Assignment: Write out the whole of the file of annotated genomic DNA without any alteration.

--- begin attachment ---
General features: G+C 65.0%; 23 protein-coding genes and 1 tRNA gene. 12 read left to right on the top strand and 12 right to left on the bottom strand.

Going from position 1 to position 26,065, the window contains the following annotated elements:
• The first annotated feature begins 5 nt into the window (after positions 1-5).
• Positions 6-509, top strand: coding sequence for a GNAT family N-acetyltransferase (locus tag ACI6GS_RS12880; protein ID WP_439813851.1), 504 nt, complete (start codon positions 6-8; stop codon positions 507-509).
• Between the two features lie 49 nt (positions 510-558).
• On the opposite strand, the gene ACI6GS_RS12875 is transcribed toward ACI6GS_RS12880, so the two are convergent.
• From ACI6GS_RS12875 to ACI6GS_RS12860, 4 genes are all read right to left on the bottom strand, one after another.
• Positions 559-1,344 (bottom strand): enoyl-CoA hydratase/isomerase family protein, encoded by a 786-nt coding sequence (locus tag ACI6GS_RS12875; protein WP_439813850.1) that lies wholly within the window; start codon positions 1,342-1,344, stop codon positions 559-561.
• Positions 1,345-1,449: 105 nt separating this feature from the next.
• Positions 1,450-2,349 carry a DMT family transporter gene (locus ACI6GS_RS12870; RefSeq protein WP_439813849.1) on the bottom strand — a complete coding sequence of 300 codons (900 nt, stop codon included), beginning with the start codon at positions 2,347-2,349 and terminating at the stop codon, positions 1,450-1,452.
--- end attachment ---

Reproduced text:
General features: G+C 65.0%; 23 protein-coding genes and 1 tRNA gene. 12 read left to right on the top strand and 12 right to left on the bottom strand.

Going from position 1 to position 26,065, the window contains the following annotated elements:
• The first annotated feature begins 5 nt into the window (after positions 1-5).
• Positions 6-509, top strand: coding sequence for a GNAT family N-acetyltransferase (locus tag ACI6GS_RS12880; protein ID WP_439813851.1), 504 nt, complete (start codon positions 6-8; stop codon positions 507-509).
• Between the two features lie 49 nt (positions 510-558).
• On the opposite strand, the gene ACI6GS_RS12875 is transcribed toward ACI6GS_RS12880, so the two are convergent.
• From ACI6GS_RS12875 to ACI6GS_RS12860, 4 genes are all read right to left on the bottom strand, one after another.
• Positions 559-1,344 (bottom strand): enoyl-CoA hydratase/isomerase family protein, encoded by a 786-nt coding sequence (locus tag ACI6GS_RS12875; protein WP_439813850.1) that lies wholly within the window; start codon positions 1,342-1,344, stop codon positions 559-561.
• Positions 1,345-1,449: 105 nt separating this feature from the next.
• Positions 1,450-2,349 carry a DMT family transporter gene (locus ACI6GS_RS12870; RefSeq protein WP_439813849.1) on the bottom strand — a complete coding sequence of 300 codons (900 nt, stop codon included), beginning with the start codon at positions 2,347-2,349 and terminating at the stop codon, positions 1,450-1,452.